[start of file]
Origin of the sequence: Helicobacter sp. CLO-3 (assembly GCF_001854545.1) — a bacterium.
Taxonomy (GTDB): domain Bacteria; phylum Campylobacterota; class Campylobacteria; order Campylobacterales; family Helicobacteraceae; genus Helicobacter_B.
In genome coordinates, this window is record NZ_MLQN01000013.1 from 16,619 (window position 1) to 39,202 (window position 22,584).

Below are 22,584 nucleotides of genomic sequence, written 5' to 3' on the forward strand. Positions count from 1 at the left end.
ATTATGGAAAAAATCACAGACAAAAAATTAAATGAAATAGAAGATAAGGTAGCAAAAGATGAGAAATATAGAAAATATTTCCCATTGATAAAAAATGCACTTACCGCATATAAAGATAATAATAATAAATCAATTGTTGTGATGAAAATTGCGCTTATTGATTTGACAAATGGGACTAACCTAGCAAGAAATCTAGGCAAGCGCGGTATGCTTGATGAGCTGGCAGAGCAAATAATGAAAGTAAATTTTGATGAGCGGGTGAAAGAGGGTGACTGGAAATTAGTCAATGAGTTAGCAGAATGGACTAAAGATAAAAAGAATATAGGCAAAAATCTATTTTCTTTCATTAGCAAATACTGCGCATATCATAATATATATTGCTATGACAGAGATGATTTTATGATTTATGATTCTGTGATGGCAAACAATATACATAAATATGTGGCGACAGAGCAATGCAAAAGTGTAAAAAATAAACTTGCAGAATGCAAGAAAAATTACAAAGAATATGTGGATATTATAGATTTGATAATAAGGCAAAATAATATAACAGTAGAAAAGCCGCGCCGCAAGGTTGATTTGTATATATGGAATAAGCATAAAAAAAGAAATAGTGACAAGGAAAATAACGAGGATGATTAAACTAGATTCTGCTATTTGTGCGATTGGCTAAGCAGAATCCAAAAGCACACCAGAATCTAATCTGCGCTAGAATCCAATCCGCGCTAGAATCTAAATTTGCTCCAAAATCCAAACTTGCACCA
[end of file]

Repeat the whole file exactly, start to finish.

Origin of the sequence: Helicobacter sp. CLO-3 (assembly GCF_001854545.1) — a bacterium.
Taxonomy (GTDB): domain Bacteria; phylum Campylobacterota; class Campylobacteria; order Campylobacterales; family Helicobacteraceae; genus Helicobacter_B.
In genome coordinates, this window is record NZ_MLQN01000013.1 from 16,619 (window position 1) to 39,202 (window position 22,584).

Below are 22,584 nucleotides of genomic sequence, written 5' to 3' on the forward strand. Positions count from 1 at the left end.
ATTATGGAAAAAATCACAGACAAAAAATTAAATGAAATAGAAGATAAGGTAGCAAAAGATGAGAAATATAGAAAATATTTCCCATTGATAAAAAATGCACTTACCGCATATAAAGATAATAATAATAAATCAATTGTTGTGATGAAAATTGCGCTTATTGATTTGACAAATGGGACTAACCTAGCAAGAAATCTAGGCAAGCGCGGTATGCTTGATGAGCTGGCAGAGCAAATAATGAAAGTAAATTTTGATGAGCGGGTGAAAGAGGGTGACTGGAAATTAGTCAATGAGTTAGCAGAATGGACTAAAGATAAAAAGAATATAGGCAAAAATCTATTTTCTTTCATTAGCAAATACTGCGCATATCATAATATATATTGCTATGACAGAGATGATTTTATGATTTATGATTCTGTGATGGCAAACAATATACATAAATATGTGGCGACAGAGCAATGCAAAAGTGTAAAAAATAAACTTGCAGAATGCAAGAAAAATTACAAAGAATATGTGGATATTATAGATTTGATAATAAGGCAAAATAATATAACAGTAGAAAAGCCGCGCCGCAAGGTTGATTTGTATATATGGAATAAGCATAAAAAAAGAAATAGTGACAAGGAAAATAACGAGGATGATTAAACTAGATTCTGCTATTTGTGCGATTGGCTAAGCAGAATCCAAAAGCACACCAGAATCTAATCTGCGCTAGAATCCAATCCGCGCTAGAATCTAAATTTGCTCCAAAATCCAAACTTGCACCA